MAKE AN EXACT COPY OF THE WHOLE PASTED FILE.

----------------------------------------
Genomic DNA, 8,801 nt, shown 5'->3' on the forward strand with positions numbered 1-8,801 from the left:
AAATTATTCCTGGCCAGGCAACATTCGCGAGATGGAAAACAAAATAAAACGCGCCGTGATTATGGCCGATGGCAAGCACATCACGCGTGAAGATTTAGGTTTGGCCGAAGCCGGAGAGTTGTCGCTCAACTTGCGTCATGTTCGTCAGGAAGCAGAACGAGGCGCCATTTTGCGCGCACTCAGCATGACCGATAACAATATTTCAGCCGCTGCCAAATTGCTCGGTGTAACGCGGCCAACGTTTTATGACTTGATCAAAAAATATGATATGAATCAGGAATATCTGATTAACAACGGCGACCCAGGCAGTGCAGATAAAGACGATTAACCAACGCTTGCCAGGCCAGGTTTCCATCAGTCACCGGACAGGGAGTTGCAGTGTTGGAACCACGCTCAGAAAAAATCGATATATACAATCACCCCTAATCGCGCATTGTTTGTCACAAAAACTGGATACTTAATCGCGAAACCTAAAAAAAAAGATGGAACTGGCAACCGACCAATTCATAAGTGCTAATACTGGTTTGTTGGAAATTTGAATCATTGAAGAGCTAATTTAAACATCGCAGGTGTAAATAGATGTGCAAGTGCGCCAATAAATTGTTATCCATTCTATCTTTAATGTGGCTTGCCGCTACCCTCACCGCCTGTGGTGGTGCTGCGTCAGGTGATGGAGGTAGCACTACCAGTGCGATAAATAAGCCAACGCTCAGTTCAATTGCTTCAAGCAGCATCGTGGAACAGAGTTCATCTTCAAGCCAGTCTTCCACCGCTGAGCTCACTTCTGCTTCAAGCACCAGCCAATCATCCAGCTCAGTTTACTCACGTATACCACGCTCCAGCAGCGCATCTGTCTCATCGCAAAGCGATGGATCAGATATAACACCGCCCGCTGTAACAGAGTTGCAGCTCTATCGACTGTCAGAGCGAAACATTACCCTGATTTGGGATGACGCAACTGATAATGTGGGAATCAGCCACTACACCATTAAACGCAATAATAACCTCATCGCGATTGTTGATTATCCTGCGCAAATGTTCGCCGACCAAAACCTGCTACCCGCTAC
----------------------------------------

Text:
Genomic DNA, 8,801 nt, shown 5'->3' on the forward strand with positions numbered 1-8,801 from the left:
AAATTATTCCTGGCCAGGCAACATTCGCGAGATGGAAAACAAAATAAAACGCGCCGTGATTATGGCCGATGGCAAGCACATCACGCGTGAAGATTTAGGTTTGGCCGAAGCCGGAGAGTTGTCGCTCAACTTGCGTCATGTTCGTCAGGAAGCAGAACGAGGCGCCATTTTGCGCGCACTCAGCATGACCGATAACAATATTTCAGCCGCTGCCAAATTGCTCGGTGTAACGCGGCCAACGTTTTATGACTTGATCAAAAAATATGATATGAATCAGGAATATCTGATTAACAACGGCGACCCAGGCAGTGCAGATAAAGACGATTAACCAACGCTTGCCAGGCCAGGTTTCCATCAGTCACCGGACAGGGAGTTGCAGTGTTGGAACCACGCTCAGAAAAAATCGATATATACAATCACCCCTAATCGCGCATTGTTTGTCACAAAAACTGGATACTTAATCGCGAAACCTAAAAAAAAAGATGGAACTGGCAACCGACCAATTCATAAGTGCTAATACTGGTTTGTTGGAAATTTGAATCATTGAAGAGCTAATTTAAACATCGCAGGTGTAAATAGATGTGCAAGTGCGCCAATAAATTGTTATCCATTCTATCTTTAATGTGGCTTGCCGCTACCCTCACCGCCTGTGGTGGTGCTGCGTCAGGTGATGGAGGTAGCACTACCAGTGCGATAAATAAGCCAACGCTCAGTTCAATTGCTTCAAGCAGCATCGTGGAACAGAGTTCATCTTCAAGCCAGTCTTCCACCGCTGAGCTCACTTCTGCTTCAAGCACCAGCCAATCATCCAGCTCAGTTTACTCACGTATACCACGCTCCAGCAGCGCATCTGTCTCATCGCAAAGCGATGGATCAGATATAACACCGCCCGCTGTAACAGAGTTGCAGCTCTATCGACTGTCAGAGCGAAACATTACCCTGATTTGGGATGACGCAACTGATAATGTGGGAATCAGCCACTACACCATTAAACGCAATAATAACCTCATCGCGATTGTTGATTATCCTGCGCAAATGTTCGCCGACCAAAACCTGCTACCCGCTAC